As Veterans Day approaches, Secretary of State John F. Kerry Oct. 31 announced a new public-private partnership intended to help veterans find international employment opportunities in the private and public sectors.
“The Veterans Innovation Partnership, VIP as we are calling it, is not about just what the State Department can do for veterans, it’s really based on the notion that veterans can do a lot for the State Department and that we would be foolish not to try to reach out and harness the talent that exists,” Kerry told an audience at the State Department.
Kerry, a Vietnam veteran, said he’s always believed that military experience helps validate ways in which those with such experience can project America’s force and values abroad.
“Through the VIP we hope to bring together U.S. government agencies and private-sector leaders to seek out those who have served America and who are interested in international issues,” Kerry said.
The program will provide veterans with fellowship opportunities at the State Department and other partners in the effort, including USAID, the Overseas Private Investment Corp., and the Millennium Challenge Corp.
Through VIP, Kerry said, veterans get help finding international employment opportunities in the private and public sectors.
“We need more people like Corneal Hunter, who served with the Army in Operation Desert Storm and in Kosovo and who now brings his understanding of budgeting and management as a budget analyst in the State Department’s Bureau of Diplomatic Service,” the secretary said.
Kerry also mentioned Phil Schlatter, executive director of the Bureau of the Comptroller and Global Financial Services, whose 10-year career at the State Department was preceded by 22 years of military service that gave him experience at command levels and staff levels.
And Joan St. Marie, whose Air Force experience in disaster preparedness, shelter operations and emergency management prepared her for her current role in the department’s Bureau of African Affairs.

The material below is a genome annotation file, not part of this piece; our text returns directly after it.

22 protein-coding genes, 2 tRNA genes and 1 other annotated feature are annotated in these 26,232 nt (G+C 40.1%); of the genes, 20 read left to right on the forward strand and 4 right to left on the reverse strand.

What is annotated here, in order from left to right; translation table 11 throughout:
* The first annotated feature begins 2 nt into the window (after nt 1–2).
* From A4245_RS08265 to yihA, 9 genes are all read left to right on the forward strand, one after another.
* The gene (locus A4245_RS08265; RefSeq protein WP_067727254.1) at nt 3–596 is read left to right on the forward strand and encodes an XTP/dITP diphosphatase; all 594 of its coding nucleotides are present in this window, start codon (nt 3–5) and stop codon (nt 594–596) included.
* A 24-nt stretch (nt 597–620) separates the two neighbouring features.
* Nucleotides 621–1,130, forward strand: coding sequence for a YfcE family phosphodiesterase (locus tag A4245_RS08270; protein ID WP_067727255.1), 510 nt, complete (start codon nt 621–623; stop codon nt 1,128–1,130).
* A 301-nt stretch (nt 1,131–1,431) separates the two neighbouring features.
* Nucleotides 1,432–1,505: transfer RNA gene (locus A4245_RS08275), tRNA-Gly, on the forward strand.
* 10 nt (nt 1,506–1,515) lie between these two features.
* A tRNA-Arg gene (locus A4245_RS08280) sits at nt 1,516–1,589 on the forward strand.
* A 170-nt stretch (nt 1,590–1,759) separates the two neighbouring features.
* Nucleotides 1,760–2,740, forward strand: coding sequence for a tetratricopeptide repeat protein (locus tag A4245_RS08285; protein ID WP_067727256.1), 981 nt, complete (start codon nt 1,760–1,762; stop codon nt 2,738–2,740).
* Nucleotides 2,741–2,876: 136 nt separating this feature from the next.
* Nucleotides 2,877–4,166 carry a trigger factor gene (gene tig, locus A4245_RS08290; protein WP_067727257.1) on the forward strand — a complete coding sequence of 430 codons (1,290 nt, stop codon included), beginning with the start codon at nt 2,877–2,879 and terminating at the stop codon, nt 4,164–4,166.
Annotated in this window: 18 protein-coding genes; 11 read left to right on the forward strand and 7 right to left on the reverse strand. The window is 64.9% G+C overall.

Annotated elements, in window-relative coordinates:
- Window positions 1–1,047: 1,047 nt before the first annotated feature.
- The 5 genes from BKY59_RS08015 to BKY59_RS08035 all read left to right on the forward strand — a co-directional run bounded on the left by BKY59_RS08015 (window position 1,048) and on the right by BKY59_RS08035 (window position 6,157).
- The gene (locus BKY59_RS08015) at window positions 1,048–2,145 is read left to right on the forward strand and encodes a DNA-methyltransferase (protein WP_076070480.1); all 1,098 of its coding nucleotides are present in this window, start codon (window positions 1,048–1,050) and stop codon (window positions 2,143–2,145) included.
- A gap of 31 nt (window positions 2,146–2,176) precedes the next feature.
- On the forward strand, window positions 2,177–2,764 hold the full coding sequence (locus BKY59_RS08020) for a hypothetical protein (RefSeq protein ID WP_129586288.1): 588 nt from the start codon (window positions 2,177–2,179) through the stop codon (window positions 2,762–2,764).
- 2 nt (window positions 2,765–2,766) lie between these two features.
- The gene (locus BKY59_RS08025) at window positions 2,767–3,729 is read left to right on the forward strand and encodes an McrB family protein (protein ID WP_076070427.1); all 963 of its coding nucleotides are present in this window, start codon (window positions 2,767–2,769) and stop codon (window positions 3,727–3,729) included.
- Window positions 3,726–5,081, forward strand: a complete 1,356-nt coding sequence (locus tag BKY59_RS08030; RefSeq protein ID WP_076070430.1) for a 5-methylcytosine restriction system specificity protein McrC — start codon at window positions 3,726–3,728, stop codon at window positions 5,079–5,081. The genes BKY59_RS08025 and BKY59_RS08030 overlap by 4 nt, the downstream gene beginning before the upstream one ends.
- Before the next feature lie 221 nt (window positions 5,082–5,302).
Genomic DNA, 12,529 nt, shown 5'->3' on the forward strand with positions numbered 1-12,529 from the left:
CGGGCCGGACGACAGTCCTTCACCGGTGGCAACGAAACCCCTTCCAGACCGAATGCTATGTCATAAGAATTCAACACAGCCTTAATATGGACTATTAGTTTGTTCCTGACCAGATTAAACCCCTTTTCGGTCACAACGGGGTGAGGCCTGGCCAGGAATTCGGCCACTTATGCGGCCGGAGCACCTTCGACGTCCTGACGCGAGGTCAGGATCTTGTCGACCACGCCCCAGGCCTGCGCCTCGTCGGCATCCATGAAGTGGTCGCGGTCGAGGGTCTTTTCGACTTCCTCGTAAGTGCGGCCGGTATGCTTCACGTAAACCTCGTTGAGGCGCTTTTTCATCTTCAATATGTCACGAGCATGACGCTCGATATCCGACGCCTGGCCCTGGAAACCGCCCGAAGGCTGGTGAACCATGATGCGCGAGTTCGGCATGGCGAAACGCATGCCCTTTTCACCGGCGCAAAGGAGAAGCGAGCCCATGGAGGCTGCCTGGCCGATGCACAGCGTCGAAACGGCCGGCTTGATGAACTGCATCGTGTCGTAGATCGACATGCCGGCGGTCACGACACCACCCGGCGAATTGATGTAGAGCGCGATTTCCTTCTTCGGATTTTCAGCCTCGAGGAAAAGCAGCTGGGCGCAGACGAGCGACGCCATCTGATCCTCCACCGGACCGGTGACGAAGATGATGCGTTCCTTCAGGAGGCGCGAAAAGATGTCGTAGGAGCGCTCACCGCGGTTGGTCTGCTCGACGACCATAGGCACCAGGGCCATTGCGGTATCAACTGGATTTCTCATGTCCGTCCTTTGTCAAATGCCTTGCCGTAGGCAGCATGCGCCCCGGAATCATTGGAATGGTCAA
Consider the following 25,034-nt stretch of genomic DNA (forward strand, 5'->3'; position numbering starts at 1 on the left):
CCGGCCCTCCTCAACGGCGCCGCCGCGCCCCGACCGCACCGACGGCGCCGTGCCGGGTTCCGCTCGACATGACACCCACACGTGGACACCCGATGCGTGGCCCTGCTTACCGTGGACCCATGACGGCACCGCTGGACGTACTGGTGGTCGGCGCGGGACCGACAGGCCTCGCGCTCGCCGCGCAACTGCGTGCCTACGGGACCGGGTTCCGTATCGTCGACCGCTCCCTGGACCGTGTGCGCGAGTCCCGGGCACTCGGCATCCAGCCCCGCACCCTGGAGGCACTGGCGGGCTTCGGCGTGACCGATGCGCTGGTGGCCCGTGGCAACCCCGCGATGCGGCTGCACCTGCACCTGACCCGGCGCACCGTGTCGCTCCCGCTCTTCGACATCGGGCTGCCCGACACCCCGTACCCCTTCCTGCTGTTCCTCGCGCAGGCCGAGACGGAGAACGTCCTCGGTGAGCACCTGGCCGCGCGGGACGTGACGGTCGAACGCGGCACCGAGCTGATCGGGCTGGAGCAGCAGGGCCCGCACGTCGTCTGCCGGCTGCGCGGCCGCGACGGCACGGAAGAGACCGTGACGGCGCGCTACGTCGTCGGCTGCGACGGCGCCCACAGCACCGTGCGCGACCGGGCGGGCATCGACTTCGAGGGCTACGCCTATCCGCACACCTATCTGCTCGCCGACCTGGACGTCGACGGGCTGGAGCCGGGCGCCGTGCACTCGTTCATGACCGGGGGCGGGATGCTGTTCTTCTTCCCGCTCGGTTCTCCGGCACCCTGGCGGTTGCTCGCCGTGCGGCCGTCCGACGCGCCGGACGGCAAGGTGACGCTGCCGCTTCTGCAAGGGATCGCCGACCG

“I am absolutely convinced of the enormous talent and capacity that veterans can bring to this department to augment what we try to do on a global basis,” Kerry said, “and do so with a unique credibility, a unique ability to validate both the values and the interest that we are trying to represent.”
The secretary expressed gratitude for partners who have signed up to work with the VIP program, including the University of Massachusetts in Boston and iRobot, a Bedford, Mass., robot design and manufacturing company founded in 1990 by Massachusetts Institute of Technology roboticists to make practical robots.
Kerry welcomed others from the private sector and civil society who wish to contribute to the VIP initiative.
“The bottom line is pretty simple,” he said. “I believe that those who’ve worn the uniform and gone through the training and the experience of leadership and partnership in so many different ways … within our armed services all have shown that they know how to serve in one capacity and through that capacity have developed a capacity to be able to serve yet again on another front.”
Kerry said he wants the State Department, USAID and the other VIP partners to welcome every veteran who is interested in the program.
“More than that,” he added, “we want to find them, we want to seek them out, and we want to put them back into service for their country, knowing that will make our country stronger and it will make our departments that much more effective.”